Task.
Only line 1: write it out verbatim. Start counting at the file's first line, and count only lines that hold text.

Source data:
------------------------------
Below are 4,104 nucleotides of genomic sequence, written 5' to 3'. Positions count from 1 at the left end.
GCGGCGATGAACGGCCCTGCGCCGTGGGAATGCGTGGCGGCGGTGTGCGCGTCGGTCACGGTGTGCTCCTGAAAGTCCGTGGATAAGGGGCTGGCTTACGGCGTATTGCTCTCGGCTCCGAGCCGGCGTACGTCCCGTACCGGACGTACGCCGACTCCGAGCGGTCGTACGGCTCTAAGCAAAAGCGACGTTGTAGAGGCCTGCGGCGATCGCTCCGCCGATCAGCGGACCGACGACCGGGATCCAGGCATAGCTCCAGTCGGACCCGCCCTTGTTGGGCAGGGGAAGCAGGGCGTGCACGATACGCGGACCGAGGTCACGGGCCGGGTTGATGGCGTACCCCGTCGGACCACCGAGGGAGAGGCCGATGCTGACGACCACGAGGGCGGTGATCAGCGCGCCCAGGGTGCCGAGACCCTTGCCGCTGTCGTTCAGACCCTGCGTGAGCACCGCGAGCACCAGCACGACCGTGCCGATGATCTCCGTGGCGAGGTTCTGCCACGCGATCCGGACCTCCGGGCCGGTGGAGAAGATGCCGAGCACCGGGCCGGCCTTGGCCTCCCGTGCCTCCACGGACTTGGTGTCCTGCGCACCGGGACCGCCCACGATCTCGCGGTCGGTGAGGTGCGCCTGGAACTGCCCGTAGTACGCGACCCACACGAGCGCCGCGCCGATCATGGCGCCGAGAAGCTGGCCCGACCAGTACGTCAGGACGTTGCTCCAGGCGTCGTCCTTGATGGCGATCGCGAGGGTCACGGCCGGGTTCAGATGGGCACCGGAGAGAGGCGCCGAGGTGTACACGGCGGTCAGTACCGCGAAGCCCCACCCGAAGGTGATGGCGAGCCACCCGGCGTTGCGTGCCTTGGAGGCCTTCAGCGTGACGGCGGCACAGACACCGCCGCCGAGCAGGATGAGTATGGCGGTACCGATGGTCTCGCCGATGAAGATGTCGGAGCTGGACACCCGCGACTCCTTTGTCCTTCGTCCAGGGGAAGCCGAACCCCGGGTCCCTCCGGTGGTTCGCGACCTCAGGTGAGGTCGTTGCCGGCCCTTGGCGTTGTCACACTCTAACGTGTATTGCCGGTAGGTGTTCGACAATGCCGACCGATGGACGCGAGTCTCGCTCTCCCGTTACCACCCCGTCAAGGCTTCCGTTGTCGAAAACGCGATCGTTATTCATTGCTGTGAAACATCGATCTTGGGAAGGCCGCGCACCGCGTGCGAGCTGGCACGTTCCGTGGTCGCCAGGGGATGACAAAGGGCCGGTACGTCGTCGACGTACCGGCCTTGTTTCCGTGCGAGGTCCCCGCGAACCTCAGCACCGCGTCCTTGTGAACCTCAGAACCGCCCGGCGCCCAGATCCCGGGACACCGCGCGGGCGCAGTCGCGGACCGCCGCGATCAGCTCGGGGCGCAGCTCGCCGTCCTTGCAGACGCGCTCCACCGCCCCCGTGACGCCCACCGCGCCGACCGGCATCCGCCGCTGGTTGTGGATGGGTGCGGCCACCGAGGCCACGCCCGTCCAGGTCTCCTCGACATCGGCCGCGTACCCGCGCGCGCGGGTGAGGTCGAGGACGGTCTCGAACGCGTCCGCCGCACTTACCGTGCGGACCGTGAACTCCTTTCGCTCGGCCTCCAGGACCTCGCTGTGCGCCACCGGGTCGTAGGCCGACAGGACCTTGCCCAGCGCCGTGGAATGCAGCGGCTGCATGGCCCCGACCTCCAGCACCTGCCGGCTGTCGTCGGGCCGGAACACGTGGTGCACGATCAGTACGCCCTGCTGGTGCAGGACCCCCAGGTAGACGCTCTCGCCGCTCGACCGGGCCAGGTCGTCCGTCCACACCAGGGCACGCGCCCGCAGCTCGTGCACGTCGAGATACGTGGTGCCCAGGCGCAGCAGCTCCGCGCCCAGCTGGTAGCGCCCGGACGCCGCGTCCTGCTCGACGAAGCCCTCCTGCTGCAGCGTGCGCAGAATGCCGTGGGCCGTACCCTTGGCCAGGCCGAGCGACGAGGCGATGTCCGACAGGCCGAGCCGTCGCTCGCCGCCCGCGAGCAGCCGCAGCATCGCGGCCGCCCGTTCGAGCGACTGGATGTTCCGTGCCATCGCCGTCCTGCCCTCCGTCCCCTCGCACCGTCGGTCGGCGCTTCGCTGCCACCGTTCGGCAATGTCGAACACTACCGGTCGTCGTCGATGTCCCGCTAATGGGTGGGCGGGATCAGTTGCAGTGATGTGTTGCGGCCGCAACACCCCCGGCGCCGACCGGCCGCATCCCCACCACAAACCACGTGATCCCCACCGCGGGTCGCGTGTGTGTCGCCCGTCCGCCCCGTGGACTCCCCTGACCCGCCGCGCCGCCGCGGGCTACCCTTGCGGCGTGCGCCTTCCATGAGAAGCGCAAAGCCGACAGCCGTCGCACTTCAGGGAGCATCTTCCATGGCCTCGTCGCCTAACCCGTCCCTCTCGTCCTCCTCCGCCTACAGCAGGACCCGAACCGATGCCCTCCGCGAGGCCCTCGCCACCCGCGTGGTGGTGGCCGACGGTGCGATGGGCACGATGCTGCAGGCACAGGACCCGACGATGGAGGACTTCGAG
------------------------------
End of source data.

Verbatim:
Below are 4,104 nucleotides of genomic sequence, written 5' to 3'. Positions count from 1 at the left end.